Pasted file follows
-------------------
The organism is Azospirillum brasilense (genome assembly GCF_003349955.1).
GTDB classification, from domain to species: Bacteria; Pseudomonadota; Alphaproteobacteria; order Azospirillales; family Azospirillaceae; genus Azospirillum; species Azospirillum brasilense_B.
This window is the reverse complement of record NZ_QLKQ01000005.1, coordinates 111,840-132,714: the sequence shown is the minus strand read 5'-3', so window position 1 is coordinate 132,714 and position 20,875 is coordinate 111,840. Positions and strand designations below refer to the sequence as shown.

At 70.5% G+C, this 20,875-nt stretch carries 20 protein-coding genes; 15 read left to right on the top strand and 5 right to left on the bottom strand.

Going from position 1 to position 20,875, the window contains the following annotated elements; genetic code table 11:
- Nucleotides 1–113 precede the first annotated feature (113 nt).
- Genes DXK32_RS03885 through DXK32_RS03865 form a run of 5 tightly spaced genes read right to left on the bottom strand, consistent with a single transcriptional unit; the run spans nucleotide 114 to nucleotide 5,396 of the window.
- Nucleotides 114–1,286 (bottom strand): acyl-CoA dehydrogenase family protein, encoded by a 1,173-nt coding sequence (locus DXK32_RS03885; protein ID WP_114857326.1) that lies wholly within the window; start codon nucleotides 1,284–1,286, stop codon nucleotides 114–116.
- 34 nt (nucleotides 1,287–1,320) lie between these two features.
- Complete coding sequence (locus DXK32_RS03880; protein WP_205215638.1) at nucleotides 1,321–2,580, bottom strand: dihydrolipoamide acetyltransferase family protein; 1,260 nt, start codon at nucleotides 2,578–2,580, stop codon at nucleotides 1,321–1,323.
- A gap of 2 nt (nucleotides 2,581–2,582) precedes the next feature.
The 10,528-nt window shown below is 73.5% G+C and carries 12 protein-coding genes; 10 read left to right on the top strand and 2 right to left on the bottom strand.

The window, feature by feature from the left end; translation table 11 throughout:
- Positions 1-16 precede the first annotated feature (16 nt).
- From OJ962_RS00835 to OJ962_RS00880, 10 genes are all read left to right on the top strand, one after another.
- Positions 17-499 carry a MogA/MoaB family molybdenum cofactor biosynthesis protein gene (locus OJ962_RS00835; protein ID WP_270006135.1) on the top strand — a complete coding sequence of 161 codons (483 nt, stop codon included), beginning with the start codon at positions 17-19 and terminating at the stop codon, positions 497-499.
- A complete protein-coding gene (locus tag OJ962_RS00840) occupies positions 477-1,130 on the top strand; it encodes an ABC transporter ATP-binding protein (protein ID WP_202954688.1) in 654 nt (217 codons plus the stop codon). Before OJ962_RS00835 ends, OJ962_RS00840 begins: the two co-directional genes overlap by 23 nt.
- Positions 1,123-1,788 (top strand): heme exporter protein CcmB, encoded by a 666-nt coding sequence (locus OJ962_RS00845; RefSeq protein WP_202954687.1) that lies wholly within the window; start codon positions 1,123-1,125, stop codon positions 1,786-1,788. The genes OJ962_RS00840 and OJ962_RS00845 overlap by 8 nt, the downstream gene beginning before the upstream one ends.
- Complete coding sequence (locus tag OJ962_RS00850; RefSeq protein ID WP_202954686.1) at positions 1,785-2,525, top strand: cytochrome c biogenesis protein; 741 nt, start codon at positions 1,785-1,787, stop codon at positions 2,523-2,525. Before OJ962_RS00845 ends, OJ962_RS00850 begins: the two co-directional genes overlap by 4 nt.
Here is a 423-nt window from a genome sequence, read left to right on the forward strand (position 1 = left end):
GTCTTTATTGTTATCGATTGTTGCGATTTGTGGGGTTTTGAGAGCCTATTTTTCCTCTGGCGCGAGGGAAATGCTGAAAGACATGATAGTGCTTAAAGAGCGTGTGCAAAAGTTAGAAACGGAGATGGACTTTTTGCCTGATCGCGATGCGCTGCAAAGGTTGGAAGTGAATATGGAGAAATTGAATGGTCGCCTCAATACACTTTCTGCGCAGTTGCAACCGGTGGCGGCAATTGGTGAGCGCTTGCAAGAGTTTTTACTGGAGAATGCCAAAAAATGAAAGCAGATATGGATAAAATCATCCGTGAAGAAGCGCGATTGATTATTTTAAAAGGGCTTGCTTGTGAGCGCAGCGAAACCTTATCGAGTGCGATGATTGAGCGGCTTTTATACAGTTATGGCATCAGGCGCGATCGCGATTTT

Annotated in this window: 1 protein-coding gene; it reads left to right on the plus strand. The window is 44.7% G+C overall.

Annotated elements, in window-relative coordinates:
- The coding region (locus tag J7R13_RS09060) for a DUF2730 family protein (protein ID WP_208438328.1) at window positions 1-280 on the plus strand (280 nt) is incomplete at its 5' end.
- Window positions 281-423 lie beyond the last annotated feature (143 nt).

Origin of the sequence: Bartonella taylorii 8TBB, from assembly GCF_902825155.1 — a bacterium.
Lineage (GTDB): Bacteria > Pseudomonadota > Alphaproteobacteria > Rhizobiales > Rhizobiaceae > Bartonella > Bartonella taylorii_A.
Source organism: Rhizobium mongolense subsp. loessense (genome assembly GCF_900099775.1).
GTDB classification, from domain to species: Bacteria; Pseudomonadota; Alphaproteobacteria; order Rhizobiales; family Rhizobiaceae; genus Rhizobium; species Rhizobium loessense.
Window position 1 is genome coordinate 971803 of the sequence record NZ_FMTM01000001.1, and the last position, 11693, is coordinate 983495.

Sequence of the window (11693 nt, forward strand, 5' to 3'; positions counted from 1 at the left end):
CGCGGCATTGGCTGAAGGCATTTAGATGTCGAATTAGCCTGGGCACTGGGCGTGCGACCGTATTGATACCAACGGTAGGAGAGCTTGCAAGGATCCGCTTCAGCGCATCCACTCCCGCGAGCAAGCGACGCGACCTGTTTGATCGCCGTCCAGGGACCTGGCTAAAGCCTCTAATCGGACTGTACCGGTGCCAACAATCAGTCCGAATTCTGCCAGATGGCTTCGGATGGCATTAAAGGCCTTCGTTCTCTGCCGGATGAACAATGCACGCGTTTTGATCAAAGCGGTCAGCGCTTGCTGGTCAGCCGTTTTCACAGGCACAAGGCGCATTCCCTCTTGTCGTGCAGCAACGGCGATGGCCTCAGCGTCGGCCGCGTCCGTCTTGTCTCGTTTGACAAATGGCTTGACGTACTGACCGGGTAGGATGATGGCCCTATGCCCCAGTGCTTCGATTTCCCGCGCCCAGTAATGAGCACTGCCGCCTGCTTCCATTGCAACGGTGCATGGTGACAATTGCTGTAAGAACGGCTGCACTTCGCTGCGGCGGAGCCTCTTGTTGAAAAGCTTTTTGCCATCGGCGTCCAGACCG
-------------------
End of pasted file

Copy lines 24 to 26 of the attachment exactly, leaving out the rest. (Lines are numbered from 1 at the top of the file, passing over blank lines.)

- The coding region (locus tag J7R13_RS09060) for a DUF2730 family protein (protein ID WP_208438328.1) at window positions 1-280 on the plus strand (280 nt) is incomplete at its 5' end.
- Window positions 281-423 lie beyond the last annotated feature (143 nt).

Origin of the sequence: Bartonella taylorii 8TBB, from assembly GCF_902825155.1 — a bacterium.